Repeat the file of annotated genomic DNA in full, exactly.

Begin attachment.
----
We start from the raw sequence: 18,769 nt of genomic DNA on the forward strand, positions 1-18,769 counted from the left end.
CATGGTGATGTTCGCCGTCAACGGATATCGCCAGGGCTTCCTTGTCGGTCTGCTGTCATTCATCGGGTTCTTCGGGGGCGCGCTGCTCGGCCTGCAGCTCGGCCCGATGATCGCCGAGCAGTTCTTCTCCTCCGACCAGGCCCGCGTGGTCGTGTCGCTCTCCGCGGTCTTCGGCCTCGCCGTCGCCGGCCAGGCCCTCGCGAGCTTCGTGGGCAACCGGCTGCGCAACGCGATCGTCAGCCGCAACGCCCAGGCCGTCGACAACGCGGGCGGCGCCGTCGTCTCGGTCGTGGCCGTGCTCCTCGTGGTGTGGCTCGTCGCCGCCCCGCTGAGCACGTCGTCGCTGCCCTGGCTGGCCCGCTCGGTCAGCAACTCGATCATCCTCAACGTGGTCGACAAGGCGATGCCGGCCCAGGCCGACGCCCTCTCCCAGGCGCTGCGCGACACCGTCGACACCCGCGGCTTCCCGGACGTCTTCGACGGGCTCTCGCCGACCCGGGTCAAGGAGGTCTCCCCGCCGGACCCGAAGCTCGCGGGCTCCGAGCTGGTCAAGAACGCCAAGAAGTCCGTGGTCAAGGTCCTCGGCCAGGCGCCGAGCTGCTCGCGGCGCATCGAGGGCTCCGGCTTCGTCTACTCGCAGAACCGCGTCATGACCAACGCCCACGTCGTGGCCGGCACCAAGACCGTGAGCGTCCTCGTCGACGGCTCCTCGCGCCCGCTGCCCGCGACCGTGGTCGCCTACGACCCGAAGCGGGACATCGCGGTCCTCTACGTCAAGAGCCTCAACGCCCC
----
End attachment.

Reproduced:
We start from the raw sequence: 18,769 nt of genomic DNA on the forward strand, positions 1-18,769 counted from the left end.
CATGGTGATGTTCGCCGTCAACGGATATCGCCAGGGCTTCCTTGTCGGTCTGCTGTCATTCATCGGGTTCTTCGGGGGCGCGCTGCTCGGCCTGCAGCTCGGCCCGATGATCGCCGAGCAGTTCTTCTCCTCCGACCAGGCCCGCGTGGTCGTGTCGCTCTCCGCGGTCTTCGGCCTCGCCGTCGCCGGCCAGGCCCTCGCGAGCTTCGTGGGCAACCGGCTGCGCAACGCGATCGTCAGCCGCAACGCCCAGGCCGTCGACAACGCGGGCGGCGCCGTCGTCTCGGTCGTGGCCGTGCTCCTCGTGGTGTGGCTCGTCGCCGCCCCGCTGAGCACGTCGTCGCTGCCCTGGCTGGCCCGCTCGGTCAGCAACTCGATCATCCTCAACGTGGTCGACAAGGCGATGCCGGCCCAGGCCGACGCCCTCTCCCAGGCGCTGCGCGACACCGTCGACACCCGCGGCTTCCCGGACGTCTTCGACGGGCTCTCGCCGACCCGGGTCAAGGAGGTCTCCCCGCCGGACCCGAAGCTCGCGGGCTCCGAGCTGGTCAAGAACGCCAAGAAGTCCGTGGTCAAGGTCCTCGGCCAGGCGCCGAGCTGCTCGCGGCGCATCGAGGGCTCCGGCTTCGTCTACTCGCAGAACCGCGTCATGACCAACGCCCACGTCGTGGCCGGCACCAAGACCGTGAGCGTCCTCGTCGACGGCTCCTCGCGCCCGCTGCCCGCGACCGTGGTCGCCTACGACCCGAAGCGGGACATCGCGGTCCTCTACGTCAAGAGCCTCAACGCCCC